The sixth mile started to go back uphill, and I was not happy about it. My left knee was starting to bother me, my breath was heavier than I wanted it to be, and I wasn’t even halfway done. Somewhere in that mile though, I got a boost of energy. I had planned to walk briefly at 6.5 miles to drink some water, but I was feeling really good and decided to keep going until mile 7. I think it’s really important to have a race plan, and equally as important to change it up according to how you feel.
The seventh mile took us from vineyards to residential farms, and while the vineyards were absolutely beautiful, it was a nice change of scenery. There was a guy standing on the balcony of this house waving to runners. There were also some kids handing out cookies, and a couple in front of their house with some Guinness to give out. There weren’t a whole lot of local spectators, but the ones that were out were great.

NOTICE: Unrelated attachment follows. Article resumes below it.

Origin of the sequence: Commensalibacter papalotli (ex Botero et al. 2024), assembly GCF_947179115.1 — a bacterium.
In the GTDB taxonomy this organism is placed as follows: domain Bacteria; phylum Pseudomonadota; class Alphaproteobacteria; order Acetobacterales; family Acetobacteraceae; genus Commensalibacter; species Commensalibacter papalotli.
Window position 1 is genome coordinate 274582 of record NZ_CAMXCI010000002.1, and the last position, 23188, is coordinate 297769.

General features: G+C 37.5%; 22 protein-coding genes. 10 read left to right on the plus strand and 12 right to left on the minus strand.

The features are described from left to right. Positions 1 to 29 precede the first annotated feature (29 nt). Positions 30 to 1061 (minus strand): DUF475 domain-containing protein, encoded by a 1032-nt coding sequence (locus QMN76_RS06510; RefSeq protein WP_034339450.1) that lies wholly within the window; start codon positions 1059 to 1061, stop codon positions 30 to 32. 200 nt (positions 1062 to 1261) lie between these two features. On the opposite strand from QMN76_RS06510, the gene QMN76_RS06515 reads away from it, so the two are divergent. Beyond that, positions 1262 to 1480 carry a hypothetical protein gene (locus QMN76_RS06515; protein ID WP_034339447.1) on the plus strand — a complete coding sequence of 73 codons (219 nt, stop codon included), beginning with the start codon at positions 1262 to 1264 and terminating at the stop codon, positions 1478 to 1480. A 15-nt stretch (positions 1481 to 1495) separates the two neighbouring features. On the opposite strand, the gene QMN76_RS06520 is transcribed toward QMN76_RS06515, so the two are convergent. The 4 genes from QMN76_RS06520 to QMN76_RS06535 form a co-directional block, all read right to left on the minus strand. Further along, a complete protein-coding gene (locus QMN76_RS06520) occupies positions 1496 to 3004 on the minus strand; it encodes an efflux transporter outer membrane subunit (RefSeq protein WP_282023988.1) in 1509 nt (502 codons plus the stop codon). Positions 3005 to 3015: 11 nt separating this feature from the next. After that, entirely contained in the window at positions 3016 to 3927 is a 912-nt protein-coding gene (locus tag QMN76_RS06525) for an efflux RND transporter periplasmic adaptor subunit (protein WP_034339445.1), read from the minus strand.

There was a live band at the mile 7 water station. I walked for a short bit and drank some water.
mile 5 – 12:24
mile 6 – 11:49
mile 7 – 12:04
I don’t know why I felt the need to give thumbs up’s to the photographers. Maybe to convince myself that I felt okay? Because I wasn’t feeling so okay by this point. Notice that I didn’t take any more pictures after this point. I decided to keep the iPhone in its pouch and just focus on finishing, and my knee pain was growing worse by the mile.
At mile 7.5, I was stopped by the highway patrol to let cars cross the course, and I lost about 10 seconds waiting. A break should’ve felt good, but I really just wanted to keep moving since my next scheduled walk break wasn’t until mile 9. Miles 8 and 9 were more houses, farms, dogs barking, and knee pain. The country roads were pretty worn down, and the whole race I felt like I was weaving back and forth, trying to find some flat pavement, and I was starting to get really annoyed by it. I took my walking break at mile 9, along with another gel and some electrolyte drink.